There is a wage gap of about five percent between men and women who work in the science and technology sector, according to trade union TEK, the Academic Engineers and Architects in Finland.
On average, highly-educated female engineers, for example, earn roughly 95 percent that of their male counterparts, according to the union.
However the salary differences are not seen until workers of both genders reach the age of 35, according to the union. As they enter the workforce after university studies, male and female engineers are paid equally but once they turn 35, women's salaries start to fall behind men's.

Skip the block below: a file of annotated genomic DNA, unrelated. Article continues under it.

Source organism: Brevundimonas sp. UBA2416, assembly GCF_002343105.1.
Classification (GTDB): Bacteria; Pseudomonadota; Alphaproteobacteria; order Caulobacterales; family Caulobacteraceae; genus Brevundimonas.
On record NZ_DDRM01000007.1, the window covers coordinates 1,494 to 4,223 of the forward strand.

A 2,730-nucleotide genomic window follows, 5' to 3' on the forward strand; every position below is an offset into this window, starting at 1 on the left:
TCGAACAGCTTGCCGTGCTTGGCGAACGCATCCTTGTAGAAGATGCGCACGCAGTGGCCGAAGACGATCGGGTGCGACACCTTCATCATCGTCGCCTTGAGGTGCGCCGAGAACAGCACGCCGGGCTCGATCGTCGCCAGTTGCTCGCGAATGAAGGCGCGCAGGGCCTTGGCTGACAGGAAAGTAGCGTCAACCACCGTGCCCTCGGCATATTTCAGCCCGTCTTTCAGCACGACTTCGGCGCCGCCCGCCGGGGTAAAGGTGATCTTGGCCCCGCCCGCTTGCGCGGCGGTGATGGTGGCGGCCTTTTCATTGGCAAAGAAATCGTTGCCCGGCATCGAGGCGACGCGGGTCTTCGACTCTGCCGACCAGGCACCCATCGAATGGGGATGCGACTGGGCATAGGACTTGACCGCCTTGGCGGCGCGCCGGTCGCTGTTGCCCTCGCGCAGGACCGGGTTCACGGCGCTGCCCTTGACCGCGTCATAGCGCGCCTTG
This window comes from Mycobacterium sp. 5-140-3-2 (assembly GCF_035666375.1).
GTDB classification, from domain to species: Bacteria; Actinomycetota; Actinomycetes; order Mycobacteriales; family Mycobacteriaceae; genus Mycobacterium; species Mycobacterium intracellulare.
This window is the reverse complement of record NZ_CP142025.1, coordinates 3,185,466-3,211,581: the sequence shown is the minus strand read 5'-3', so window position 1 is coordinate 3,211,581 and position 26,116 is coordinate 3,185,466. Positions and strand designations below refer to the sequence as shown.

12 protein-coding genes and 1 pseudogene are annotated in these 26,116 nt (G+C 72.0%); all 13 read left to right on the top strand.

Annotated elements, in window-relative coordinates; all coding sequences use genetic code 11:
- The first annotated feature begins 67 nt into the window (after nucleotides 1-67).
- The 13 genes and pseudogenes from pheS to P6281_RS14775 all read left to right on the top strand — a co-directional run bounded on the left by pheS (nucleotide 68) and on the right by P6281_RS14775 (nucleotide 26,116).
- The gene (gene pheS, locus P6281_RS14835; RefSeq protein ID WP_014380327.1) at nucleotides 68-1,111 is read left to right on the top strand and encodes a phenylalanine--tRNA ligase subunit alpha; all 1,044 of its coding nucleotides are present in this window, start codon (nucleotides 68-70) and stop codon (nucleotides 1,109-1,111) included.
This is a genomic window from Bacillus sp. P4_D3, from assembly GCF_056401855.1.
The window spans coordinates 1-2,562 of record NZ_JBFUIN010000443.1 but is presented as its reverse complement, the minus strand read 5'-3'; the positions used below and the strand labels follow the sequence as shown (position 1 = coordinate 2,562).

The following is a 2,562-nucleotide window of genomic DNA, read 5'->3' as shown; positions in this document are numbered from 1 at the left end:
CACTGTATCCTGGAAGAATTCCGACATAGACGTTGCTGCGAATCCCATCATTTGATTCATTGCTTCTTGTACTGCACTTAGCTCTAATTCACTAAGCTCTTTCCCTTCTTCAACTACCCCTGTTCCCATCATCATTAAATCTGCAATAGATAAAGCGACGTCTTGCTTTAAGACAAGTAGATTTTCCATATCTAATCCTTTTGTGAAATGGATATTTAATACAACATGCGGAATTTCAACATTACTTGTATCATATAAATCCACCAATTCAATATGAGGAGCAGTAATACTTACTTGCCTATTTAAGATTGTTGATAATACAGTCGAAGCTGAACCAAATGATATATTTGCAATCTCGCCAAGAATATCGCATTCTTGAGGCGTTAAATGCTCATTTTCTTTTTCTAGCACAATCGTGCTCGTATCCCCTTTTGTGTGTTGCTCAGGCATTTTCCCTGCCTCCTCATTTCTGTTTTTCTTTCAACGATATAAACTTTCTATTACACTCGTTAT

TEK attributed the wage gap to men generally climbing the career ladder more quickly than women.
However, Susanna Bairoh, TEK's head of research, said the trajectories of women's careers are often hampered by unconscious attitudes and work culture, saying that men generally find it easier to be in the science sector and their know-how is not constantly questioned.
"I don't think those who favour [promoting] men always know that it is going on. But the fact that men are favoured [in managerial positions] can mean that competence or expertise within a company can go unused," Bairoh said.